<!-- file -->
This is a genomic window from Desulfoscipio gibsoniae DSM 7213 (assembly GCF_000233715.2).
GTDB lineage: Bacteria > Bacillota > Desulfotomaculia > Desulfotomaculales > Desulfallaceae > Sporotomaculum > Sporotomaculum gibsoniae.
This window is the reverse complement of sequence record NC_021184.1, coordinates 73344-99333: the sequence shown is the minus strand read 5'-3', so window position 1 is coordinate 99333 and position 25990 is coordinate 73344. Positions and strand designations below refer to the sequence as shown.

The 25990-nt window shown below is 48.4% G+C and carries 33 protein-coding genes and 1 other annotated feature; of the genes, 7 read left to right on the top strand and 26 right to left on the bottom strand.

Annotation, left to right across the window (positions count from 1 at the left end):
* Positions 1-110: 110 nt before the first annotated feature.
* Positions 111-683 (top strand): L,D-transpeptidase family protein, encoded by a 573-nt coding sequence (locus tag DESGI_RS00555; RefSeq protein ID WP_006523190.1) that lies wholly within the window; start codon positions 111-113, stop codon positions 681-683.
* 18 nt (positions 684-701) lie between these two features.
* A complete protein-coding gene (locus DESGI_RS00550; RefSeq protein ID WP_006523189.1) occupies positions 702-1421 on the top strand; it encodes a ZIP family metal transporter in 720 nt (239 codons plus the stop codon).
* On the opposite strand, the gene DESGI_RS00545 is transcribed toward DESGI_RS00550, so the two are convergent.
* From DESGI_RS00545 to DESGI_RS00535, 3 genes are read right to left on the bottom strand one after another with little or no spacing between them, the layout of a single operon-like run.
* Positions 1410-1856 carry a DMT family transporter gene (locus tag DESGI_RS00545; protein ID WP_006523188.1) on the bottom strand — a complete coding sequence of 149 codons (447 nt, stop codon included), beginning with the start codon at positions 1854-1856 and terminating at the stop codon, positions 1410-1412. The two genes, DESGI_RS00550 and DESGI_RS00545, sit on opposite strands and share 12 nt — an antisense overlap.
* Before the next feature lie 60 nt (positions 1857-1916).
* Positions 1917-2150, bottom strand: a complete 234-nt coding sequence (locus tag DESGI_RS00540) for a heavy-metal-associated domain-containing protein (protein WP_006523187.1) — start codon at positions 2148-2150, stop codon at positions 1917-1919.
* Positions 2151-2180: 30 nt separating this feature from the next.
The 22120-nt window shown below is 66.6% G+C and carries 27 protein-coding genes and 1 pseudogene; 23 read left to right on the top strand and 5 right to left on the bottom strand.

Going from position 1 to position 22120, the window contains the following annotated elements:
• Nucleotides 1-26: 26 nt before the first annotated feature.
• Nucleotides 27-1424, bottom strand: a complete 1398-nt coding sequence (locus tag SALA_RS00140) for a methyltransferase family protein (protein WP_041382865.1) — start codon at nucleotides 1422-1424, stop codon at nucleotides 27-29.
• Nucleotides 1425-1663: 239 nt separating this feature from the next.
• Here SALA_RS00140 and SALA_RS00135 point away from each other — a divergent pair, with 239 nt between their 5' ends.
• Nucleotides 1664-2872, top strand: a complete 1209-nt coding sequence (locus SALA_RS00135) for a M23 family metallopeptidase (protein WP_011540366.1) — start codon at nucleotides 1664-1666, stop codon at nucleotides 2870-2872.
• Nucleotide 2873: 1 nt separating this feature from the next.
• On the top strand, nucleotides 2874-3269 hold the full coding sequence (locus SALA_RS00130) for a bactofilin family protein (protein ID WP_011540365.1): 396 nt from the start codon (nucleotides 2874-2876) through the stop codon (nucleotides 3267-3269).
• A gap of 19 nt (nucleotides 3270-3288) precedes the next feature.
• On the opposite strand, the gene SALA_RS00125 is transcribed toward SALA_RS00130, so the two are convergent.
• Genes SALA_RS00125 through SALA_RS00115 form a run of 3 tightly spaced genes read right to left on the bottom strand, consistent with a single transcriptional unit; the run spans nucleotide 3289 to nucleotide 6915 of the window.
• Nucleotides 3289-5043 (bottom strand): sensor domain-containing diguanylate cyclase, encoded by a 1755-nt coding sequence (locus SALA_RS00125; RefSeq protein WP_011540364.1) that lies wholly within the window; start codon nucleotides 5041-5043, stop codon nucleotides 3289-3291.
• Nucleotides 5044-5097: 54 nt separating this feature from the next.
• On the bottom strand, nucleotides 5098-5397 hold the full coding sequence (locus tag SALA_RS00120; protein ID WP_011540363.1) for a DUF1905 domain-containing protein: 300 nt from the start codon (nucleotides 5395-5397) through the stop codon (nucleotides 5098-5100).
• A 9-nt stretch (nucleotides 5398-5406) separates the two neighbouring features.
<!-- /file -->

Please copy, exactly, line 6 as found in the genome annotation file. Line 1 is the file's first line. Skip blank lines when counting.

* Positions 1-110: 110 nt before the first annotated feature.